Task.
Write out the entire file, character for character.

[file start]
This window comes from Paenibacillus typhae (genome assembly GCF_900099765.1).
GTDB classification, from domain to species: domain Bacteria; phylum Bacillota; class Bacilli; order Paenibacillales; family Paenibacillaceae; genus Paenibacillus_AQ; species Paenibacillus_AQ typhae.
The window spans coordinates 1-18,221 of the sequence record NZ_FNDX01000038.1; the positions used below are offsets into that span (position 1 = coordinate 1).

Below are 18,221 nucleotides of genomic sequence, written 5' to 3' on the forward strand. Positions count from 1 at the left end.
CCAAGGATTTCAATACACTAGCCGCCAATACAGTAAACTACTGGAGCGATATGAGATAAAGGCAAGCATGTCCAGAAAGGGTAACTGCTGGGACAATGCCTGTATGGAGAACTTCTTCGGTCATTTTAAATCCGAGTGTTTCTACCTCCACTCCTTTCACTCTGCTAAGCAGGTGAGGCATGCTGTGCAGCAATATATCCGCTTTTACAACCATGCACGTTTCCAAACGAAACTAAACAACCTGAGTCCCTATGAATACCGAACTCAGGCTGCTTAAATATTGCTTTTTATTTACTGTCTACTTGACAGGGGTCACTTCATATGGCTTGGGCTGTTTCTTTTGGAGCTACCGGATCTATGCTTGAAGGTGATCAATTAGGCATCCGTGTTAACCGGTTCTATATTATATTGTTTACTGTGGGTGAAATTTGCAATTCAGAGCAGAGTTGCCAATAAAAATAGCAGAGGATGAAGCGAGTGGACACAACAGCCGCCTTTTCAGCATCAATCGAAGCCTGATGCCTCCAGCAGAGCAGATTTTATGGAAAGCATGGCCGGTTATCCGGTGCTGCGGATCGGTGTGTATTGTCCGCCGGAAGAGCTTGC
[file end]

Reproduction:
This window comes from Paenibacillus typhae (genome assembly GCF_900099765.1).
GTDB classification, from domain to species: domain Bacteria; phylum Bacillota; class Bacilli; order Paenibacillales; family Paenibacillaceae; genus Paenibacillus_AQ; species Paenibacillus_AQ typhae.
The window spans coordinates 1-18,221 of the sequence record NZ_FNDX01000038.1; the positions used below are offsets into that span (position 1 = coordinate 1).

Below are 18,221 nucleotides of genomic sequence, written 5' to 3' on the forward strand. Positions count from 1 at the left end.
CCAAGGATTTCAATACACTAGCCGCCAATACAGTAAACTACTGGAGCGATATGAGATAAAGGCAAGCATGTCCAGAAAGGGTAACTGCTGGGACAATGCCTGTATGGAGAACTTCTTCGGTCATTTTAAATCCGAGTGTTTCTACCTCCACTCCTTTCACTCTGCTAAGCAGGTGAGGCATGCTGTGCAGCAATATATCCGCTTTTACAACCATGCACGTTTCCAAACGAAACTAAACAACCTGAGTCCCTATGAATACCGAACTCAGGCTGCTTAAATATTGCTTTTTATTTACTGTCTACTTGACAGGGGTCACTTCATATGGCTTGGGCTGTTTCTTTTGGAGCTACCGGATCTATGCTTGAAGGTGATCAATTAGGCATCCGTGTTAACCGGTTCTATATTATATTGTTTACTGTGGGTGAAATTTGCAATTCAGAGCAGAGTTGCCAATAAAAATAGCAGAGGATGAAGCGAGTGGACACAACAGCCGCCTTTTCAGCATCAATCGAAGCCTGATGCCTCCAGCAGAGCAGATTTTATGGAAAGCATGGCCGGTTATCCGGTGCTGCGGATCGGTGTGTATTGTCCGCCGGAAGAGCTTGC